Diversity isn’t a buzzword hiring pros are using to attract top talent. They’re serious about it, and the strong focus on improving diversity isn’t going anywhere anytime soon.
In fact, in LinkedIn’s Global Recruiting Trends 2018 report, 78 percent of recruiters say diversity is “very” or “extremely” important to their recruitment strategy. Another 53 percent say they’ve already “mostly” or “completely” adopted it.
This push toward diversity hiring is a result of company leaders wanting to create a unique and positive employee experience, increase company-wide productivity, and improve retention.
However, without belonging, these diversity efforts won’t have a lasting impact on employees and their organizations. That’s why 57 percent of recruiters in LinkedIn’s report also said they’re “very” or “extremely” focused on belonging.
To create the best possible employee experience, this sense of belonging must start during the hiring process. Here’s how the experts go about doing just that:
1. Enhance blind hiring
The broken hiring process begins with recruiting. Too often, managers hand recruiters job descriptions with a ‘type’ of person already in mind. We all fall into certain categories, but as human beings, we can’t fully be personified by any one set of attributes.
The keys to recruiting diverse hires are a strategy centered around balanced cultural understanding, exposing candidates to the inclusive and egalitarian nature of the business early on, and developing an approach to answering questions that candidates may have, even before they ask.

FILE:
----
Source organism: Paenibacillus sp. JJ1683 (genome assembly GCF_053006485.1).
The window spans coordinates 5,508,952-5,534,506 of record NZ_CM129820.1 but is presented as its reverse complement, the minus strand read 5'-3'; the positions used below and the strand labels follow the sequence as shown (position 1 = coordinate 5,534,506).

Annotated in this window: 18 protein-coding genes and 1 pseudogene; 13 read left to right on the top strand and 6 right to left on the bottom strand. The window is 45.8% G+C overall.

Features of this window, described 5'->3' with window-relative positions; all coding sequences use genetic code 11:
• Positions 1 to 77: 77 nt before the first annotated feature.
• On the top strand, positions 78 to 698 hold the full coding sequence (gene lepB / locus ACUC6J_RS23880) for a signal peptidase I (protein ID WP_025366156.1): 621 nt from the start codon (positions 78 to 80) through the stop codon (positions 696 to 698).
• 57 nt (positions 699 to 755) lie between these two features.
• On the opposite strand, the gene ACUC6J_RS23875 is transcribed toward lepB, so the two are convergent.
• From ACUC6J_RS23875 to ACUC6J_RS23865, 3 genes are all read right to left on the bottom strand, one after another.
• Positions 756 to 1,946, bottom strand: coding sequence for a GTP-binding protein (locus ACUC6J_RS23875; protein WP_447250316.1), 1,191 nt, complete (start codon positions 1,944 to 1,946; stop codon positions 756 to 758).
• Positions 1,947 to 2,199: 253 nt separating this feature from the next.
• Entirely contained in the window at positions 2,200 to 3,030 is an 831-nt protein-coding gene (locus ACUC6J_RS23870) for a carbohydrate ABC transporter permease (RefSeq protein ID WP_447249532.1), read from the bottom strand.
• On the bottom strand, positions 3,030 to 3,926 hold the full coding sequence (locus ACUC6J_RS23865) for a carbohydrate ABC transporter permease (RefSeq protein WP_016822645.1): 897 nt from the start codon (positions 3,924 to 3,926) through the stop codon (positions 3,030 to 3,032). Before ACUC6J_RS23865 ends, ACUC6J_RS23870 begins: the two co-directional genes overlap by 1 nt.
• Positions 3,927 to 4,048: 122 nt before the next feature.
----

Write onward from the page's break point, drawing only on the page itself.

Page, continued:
Despite its shortcomings, blind hiring is a good practice that, with some tweaks, can support diversity as well as cultural fit within a candidate pool. At G2 Crowd, we give an aptitude and personality test to every potential candidate.
When it comes to blind hiring, the concern for many is that it won’t support cultural fit. However, these concerns can be addressed by centering company culture around inclusion. When given standardized, open-format questions, candidates can demonstrate what they value, without having to reveal who they are in a face-to-face meeting.
2. Don’t harbor the candidates
Belonging can be a critical component of creating acceptance and reducing the occurrence of harassment and discrimination. It brings a more human aspect to the equation which reduces the chances of discrimination and harassment.
An interview process that involves current employees is a great way to create that sense of belonging. Unfortunately, many professionals don’t expose candidates to the work area at all during the hiring process.
Take them on a tour, show them the unique or beautiful areas of your building as well as the utilitarian spaces like the breakroom. By introducing them to the people they might work alongside and asking them questions about their impression along the tour, you’ll create natural conversations.
3. Cut the act
Sometimes, a team is encouraged to put on a little bit of a show for a new hire. If you encourage your team to impress the new hire to create an illusion of formal professionalism or casual culture that doesn’t align with reality, the potential hire can often tell.
Don’t try to fake it — always be honest about how your company operates and how the team interacts.
If you’re seriously considering a candidate, take them on a social outing with the team during the hiring process. If you’re a team of telecommuters (most of my staff work remotely), invite them into the group chat or let them sit in on a conference call to see how the group interacts with one another.
Furthermore, don’t be afraid to speak candidly about company culture in an interview. Ask the potential hire what kind of professional community they’re looking for and how they see themselves belonging to your team.